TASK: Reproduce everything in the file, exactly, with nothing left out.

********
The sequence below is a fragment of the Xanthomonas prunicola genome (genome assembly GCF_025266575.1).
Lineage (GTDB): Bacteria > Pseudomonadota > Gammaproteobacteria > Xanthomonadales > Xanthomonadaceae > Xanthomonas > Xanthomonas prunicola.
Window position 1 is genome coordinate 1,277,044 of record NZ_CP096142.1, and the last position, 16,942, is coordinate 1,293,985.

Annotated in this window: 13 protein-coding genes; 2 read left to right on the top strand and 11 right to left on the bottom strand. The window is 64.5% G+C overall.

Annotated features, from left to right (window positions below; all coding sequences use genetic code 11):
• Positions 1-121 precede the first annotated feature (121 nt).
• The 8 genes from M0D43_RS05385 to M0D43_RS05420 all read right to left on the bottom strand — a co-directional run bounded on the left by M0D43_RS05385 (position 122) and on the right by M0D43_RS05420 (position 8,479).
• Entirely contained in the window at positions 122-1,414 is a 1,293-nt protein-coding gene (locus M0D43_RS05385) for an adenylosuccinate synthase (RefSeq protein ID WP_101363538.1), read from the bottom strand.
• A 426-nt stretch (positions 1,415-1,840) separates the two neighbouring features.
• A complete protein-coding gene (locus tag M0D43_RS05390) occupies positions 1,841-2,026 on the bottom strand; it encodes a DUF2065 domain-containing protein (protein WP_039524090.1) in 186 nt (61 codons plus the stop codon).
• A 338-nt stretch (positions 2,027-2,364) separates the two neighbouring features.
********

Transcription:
The sequence below is a fragment of the Xanthomonas prunicola genome (genome assembly GCF_025266575.1).
Lineage (GTDB): Bacteria > Pseudomonadota > Gammaproteobacteria > Xanthomonadales > Xanthomonadaceae > Xanthomonas > Xanthomonas prunicola.
Window position 1 is genome coordinate 1,277,044 of record NZ_CP096142.1, and the last position, 16,942, is coordinate 1,293,985.

Annotated in this window: 13 protein-coding genes; 2 read left to right on the top strand and 11 right to left on the bottom strand. The window is 64.5% G+C overall.

Annotated features, from left to right (window positions below; all coding sequences use genetic code 11):
• Positions 1-121 precede the first annotated feature (121 nt).
• The 8 genes from M0D43_RS05385 to M0D43_RS05420 all read right to left on the bottom strand — a co-directional run bounded on the left by M0D43_RS05385 (position 122) and on the right by M0D43_RS05420 (position 8,479).
• Entirely contained in the window at positions 122-1,414 is a 1,293-nt protein-coding gene (locus M0D43_RS05385) for an adenylosuccinate synthase (RefSeq protein ID WP_101363538.1), read from the bottom strand.
• A 426-nt stretch (positions 1,415-1,840) separates the two neighbouring features.
• A complete protein-coding gene (locus tag M0D43_RS05390) occupies positions 1,841-2,026 on the bottom strand; it encodes a DUF2065 domain-containing protein (protein WP_039524090.1) in 186 nt (61 codons plus the stop codon).
• A 338-nt stretch (positions 2,027-2,364) separates the two neighbouring features.